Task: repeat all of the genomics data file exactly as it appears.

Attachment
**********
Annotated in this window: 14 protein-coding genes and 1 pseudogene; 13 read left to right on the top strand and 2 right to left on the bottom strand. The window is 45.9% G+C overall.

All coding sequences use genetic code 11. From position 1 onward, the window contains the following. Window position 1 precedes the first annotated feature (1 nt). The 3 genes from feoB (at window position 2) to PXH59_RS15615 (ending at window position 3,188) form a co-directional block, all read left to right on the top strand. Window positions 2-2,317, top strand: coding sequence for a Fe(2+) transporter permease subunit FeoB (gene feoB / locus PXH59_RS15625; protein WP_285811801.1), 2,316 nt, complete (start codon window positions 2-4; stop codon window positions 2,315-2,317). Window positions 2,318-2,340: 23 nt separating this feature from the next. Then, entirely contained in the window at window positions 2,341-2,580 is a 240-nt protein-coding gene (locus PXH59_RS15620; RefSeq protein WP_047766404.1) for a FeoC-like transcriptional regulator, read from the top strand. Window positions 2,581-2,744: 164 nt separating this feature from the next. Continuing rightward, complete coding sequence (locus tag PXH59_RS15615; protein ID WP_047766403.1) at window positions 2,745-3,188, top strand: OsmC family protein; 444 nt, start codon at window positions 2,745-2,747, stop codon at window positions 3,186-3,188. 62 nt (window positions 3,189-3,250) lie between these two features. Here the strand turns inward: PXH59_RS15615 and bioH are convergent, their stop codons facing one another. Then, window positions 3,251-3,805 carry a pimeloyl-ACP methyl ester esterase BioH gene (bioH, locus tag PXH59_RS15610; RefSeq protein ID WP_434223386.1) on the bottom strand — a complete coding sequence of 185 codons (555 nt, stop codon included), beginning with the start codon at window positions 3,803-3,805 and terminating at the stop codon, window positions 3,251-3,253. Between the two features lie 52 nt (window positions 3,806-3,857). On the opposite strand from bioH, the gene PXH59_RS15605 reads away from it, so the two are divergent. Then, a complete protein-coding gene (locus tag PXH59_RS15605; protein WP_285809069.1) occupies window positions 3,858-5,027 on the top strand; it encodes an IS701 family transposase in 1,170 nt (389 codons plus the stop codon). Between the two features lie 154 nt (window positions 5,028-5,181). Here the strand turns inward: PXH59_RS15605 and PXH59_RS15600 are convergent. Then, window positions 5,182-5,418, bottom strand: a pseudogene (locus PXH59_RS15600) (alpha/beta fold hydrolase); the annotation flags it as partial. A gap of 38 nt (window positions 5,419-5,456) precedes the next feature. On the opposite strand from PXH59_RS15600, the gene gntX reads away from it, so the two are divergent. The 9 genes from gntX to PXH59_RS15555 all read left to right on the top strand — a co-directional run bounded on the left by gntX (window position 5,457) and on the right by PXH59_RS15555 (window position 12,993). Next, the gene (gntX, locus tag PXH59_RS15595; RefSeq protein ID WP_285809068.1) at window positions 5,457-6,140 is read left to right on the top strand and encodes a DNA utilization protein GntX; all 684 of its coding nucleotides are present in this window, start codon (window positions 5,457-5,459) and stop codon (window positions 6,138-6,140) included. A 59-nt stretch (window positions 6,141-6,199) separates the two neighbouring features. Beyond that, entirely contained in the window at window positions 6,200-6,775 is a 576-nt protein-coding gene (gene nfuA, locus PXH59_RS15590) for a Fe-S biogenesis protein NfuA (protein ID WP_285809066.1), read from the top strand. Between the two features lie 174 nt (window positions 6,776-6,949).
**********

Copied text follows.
Annotated in this window: 14 protein-coding genes and 1 pseudogene; 13 read left to right on the top strand and 2 right to left on the bottom strand. The window is 45.9% G+C overall.

All coding sequences use genetic code 11. From position 1 onward, the window contains the following. Window position 1 precedes the first annotated feature (1 nt). The 3 genes from feoB (at window position 2) to PXH59_RS15615 (ending at window position 3,188) form a co-directional block, all read left to right on the top strand. Window positions 2-2,317, top strand: coding sequence for a Fe(2+) transporter permease subunit FeoB (gene feoB / locus PXH59_RS15625; protein WP_285811801.1), 2,316 nt, complete (start codon window positions 2-4; stop codon window positions 2,315-2,317). Window positions 2,318-2,340: 23 nt separating this feature from the next. Then, entirely contained in the window at window positions 2,341-2,580 is a 240-nt protein-coding gene (locus PXH59_RS15620; RefSeq protein WP_047766404.1) for a FeoC-like transcriptional regulator, read from the top strand. Window positions 2,581-2,744: 164 nt separating this feature from the next. Continuing rightward, complete coding sequence (locus tag PXH59_RS15615; protein ID WP_047766403.1) at window positions 2,745-3,188, top strand: OsmC family protein; 444 nt, start codon at window positions 2,745-2,747, stop codon at window positions 3,186-3,188. 62 nt (window positions 3,189-3,250) lie between these two features. Here the strand turns inward: PXH59_RS15615 and bioH are convergent, their stop codons facing one another. Then, window positions 3,251-3,805 carry a pimeloyl-ACP methyl ester esterase BioH gene (bioH, locus tag PXH59_RS15610; RefSeq protein ID WP_434223386.1) on the bottom strand — a complete coding sequence of 185 codons (555 nt, stop codon included), beginning with the start codon at window positions 3,803-3,805 and terminating at the stop codon, window positions 3,251-3,253. Between the two features lie 52 nt (window positions 3,806-3,857). On the opposite strand from bioH, the gene PXH59_RS15605 reads away from it, so the two are divergent. Then, a complete protein-coding gene (locus tag PXH59_RS15605; protein WP_285809069.1) occupies window positions 3,858-5,027 on the top strand; it encodes an IS701 family transposase in 1,170 nt (389 codons plus the stop codon). Between the two features lie 154 nt (window positions 5,028-5,181). Here the strand turns inward: PXH59_RS15605 and PXH59_RS15600 are convergent. Then, window positions 5,182-5,418, bottom strand: a pseudogene (locus PXH59_RS15600) (alpha/beta fold hydrolase); the annotation flags it as partial. A gap of 38 nt (window positions 5,419-5,456) precedes the next feature. On the opposite strand from PXH59_RS15600, the gene gntX reads away from it, so the two are divergent. The 9 genes from gntX to PXH59_RS15555 all read left to right on the top strand — a co-directional run bounded on the left by gntX (window position 5,457) and on the right by PXH59_RS15555 (window position 12,993). Next, the gene (gntX, locus tag PXH59_RS15595; RefSeq protein ID WP_285809068.1) at window positions 5,457-6,140 is read left to right on the top strand and encodes a DNA utilization protein GntX; all 684 of its coding nucleotides are present in this window, start codon (window positions 5,457-5,459) and stop codon (window positions 6,138-6,140) included. A 59-nt stretch (window positions 6,141-6,199) separates the two neighbouring features. Beyond that, entirely contained in the window at window positions 6,200-6,775 is a 576-nt protein-coding gene (gene nfuA, locus PXH59_RS15590) for a Fe-S biogenesis protein NfuA (protein ID WP_285809066.1), read from the top strand. Between the two features lie 174 nt (window positions 6,776-6,949).